Quantis Life Cycle Assessment. "Life Cycle Assessment." Quantis: Sustainability Counts. Quantis, n.d. Web. 7 Jun 2013. <http://www.quantis-intl.com/life_cycle_assessment.php>.
The Quantis page provides a very concise list of what an LCA is, what the goals of it are, what it’s used for, and what the strengths of the assessment are. It also provides a link to a more comprehensive, technical analysis of life cycle assessments and a few citations. If a teacher is looking to get a quick summary of what they could teach (goals, uses, strengths, etc), this is a good place to start.
Wikipedia Life Cycle Assessment. "Life-cycle assessment - Wikipedia." Wikipedia. Wikipedia - The Free Encyclopedia, 28 May 2013. Web. 6 Jun 2013. <http://en.wikipedia.org/wiki/Life-cycle_assessment>.
The Wikipedia page on life-cycle assessments serves as a good introduction to the topic and the many subtopics it encompasses. For example, the different types of life-cycle assessments are introduced, as well as critiques to the method. There are also more than 40 different sources and 20 different resources for further reading, making the site a good place to start with background research about LCAs.
Life Cycle Analysis of Cotton. "Life Cycle Inventory and Life Cycle Assessment of Cotton Fiber and Fabric." Cotton Today. Cotton Natural, n.d. Web. 12 Jun 2013. <http://cottontoday.cottoninc.com/sustainability-about/LCI-LCA-Cotton-Fiber-Fabric/>.
A detailed and diagramed four-page analysis of cotton’s life cycle assessment – as well as two longer, more technical documents – is presented here. Teachers looking for a sophisticated walkthrough of an example could look here.
Levis Strauss - Life Cycle Assessment of a Jean. "Life Cycle of a Jean." Life Cycle of a Jean. Levi Strauss, n.d. Web. 7 Jun 2013. <http://www.levistrauss.com/sustainability/product/life-cycle-jean>.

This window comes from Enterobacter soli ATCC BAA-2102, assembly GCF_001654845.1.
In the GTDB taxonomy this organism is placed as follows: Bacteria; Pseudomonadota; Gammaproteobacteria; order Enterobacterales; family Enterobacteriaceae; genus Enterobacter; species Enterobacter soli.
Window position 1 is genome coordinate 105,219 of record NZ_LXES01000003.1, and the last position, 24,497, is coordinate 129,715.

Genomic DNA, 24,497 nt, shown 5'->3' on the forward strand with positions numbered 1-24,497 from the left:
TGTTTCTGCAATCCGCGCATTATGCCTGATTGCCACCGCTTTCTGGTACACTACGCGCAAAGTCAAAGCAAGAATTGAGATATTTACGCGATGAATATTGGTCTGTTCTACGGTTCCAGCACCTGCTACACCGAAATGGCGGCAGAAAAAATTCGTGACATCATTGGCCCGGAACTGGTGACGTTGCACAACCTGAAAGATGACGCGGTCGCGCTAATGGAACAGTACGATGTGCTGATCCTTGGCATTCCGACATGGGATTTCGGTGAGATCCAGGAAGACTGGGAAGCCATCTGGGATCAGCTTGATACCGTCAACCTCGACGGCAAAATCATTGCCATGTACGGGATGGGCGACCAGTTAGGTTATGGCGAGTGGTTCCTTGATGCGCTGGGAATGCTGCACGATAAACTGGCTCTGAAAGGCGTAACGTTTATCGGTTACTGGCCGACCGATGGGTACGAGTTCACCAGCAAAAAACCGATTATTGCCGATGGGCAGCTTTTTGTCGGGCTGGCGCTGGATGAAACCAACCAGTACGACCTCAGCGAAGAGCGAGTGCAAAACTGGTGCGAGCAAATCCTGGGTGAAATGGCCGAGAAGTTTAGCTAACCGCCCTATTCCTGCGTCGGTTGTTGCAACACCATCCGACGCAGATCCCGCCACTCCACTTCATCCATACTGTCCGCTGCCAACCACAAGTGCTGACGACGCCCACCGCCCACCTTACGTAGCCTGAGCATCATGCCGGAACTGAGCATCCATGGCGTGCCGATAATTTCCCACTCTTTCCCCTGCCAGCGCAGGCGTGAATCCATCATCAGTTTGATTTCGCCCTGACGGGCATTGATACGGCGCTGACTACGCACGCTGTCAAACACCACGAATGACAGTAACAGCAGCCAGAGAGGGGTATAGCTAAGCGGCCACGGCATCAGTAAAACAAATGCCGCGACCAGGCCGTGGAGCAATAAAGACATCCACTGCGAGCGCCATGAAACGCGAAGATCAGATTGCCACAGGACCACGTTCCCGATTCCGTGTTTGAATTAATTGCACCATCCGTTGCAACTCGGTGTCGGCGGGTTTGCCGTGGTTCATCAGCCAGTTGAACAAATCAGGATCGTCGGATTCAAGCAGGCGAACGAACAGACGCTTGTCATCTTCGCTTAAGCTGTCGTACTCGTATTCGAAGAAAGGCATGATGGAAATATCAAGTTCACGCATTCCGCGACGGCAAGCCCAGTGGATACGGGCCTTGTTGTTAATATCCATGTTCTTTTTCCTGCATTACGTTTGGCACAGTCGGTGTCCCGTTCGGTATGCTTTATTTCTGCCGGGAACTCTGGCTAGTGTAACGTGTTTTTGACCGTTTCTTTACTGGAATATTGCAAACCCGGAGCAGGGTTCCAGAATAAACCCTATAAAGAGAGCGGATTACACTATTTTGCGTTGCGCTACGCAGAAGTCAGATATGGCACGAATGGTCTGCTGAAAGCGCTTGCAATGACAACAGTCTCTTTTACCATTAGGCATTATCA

Levi Strauss shows a diagram of how their particular brand of jeans is produced, transported, and potentially recycled. While the diagram isn’t too technical, it’s a great example of how the life cycle assessment could be applied to companies, and a relatable example for older students to see how the lesson in LCAs is relevant.
Carbon footprint definition. "What is a carbon footprint - definition." Time for change. Time for change. Web. 28 Jun 2013. <http://timeforchange.org/what-is-a-carbon-footprint-definition>.
This site gives a simple definition of a carbon footprint, as well as examples on how to calculate it. Teachers looking for a broad introductory source to carbon footprints could start looking here.
How A Toaster Works Video. “How a Toaster Works.” Online video clip. Youtube. Youtube. 29 January 2008. Web. 26 June 2013. http://www.youtube.com/watch?v=WYcw_DcZsak
This sub two minute video shows the process of taking apart a toaster, as well as what each part contributes to the toaster’s performance. Teachers looking to show an example of how complicated a production process is may look here.
Video – How a hair dryer is made - http://www.youtube.com/watch?v=LeRa7WfMETU
Video – How a remote control is made - http://www.youtube.com/watch?v=cSaGifj9sF0
Video – How a book is made - http://www.youtube.com/watch?v=mfcEFEaxaLs
Video – How a kindle is made - http://www.youtube.com/storyofstuffproject#p/u/3/sW_7i6T_H78
Lesson idea from Austin Mitchell final product compiled by Sabrina Larkin on behalf of the Leonard Gelfand Center for Service Learning and Outreach.
Portions of this work were supported by a) the Leonard Gelfand Center for Service Learning and Outreach, and b) the Center for Climate and Energy Decision Making (SES-0949710) through a cooperative agreement between the National Science Foundation and Carnegie Mellon University.
Next Generation Science Standards Alignment
HS-ESS3-1: Construct an explanation based on evidence for how the availability of natural resources, occurrence of natural hazards, and changes in climate have influenced human activity.
HS-ESS3-2: Evaluate competing design solutions for developing, managing, and utilizing and mineral resources based on cost-benefit ratios.
HS-ESS3-4: Evaluate or refine a technological solution that reduces impacts of human activities on natural systems.